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University of Toronto

Bucerius Ph.D. Fellow

Afterlives of Soviet Secularism: Islamic Revival and Scepticism in Post-Soviet Kyrgyzstan


Since the collapse of the USSR with its anti-religious ideology, Muslim-majority societies of Central Asia have been witnessing the increasing influence of transnational Islamic movements that urge people to learn the tenets of Islamic theology and to perform Islamic daily ritual obligations. Although such movements have significantly transformed religious landscapes of the region, many Central Asian lay Muslims remain sceptical about their activities. Some are highly unsympathetic to them, while others express ambivalence and uneasy reluctance about embracing more orthodox forms of religiosity. Based on ethnographic fieldwork in Kyrgyzstan, this project attends to concepts and sensibilities that constitute and articulate such experiences. In doing so, it sheds light on how they relate to Soviet secularism.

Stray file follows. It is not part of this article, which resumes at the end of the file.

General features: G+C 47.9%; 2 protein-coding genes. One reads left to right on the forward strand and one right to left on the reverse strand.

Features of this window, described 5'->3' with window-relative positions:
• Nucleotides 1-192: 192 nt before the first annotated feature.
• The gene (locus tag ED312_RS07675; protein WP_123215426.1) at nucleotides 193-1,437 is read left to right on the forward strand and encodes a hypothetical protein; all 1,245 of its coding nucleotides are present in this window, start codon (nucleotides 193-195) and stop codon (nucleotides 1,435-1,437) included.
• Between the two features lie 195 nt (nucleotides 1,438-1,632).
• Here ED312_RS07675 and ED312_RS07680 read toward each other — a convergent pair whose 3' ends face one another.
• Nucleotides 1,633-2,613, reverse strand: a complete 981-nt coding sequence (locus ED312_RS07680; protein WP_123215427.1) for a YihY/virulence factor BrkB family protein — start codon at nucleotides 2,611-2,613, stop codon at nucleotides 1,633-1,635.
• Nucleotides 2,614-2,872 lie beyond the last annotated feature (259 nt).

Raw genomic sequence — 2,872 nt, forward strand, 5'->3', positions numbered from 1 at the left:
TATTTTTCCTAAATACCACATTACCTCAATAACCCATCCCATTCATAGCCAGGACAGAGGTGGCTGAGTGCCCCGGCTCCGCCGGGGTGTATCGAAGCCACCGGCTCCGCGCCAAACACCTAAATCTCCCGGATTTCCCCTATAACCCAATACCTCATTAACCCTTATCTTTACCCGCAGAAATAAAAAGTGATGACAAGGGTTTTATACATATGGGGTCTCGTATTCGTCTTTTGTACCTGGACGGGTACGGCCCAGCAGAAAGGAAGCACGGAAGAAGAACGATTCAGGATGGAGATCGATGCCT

Usmon Boron is a Ph.D. candidate at the Department for the Study of Religion and the Center for Diaspora and Transnational Studies, University of Toronto. He previously received an M.A. in Middle Eastern Studies from Lund University, Sweden. Usmon’s primary academic interests include critical approaches to secularism and religion, as well as the anthropology of law and ethics.

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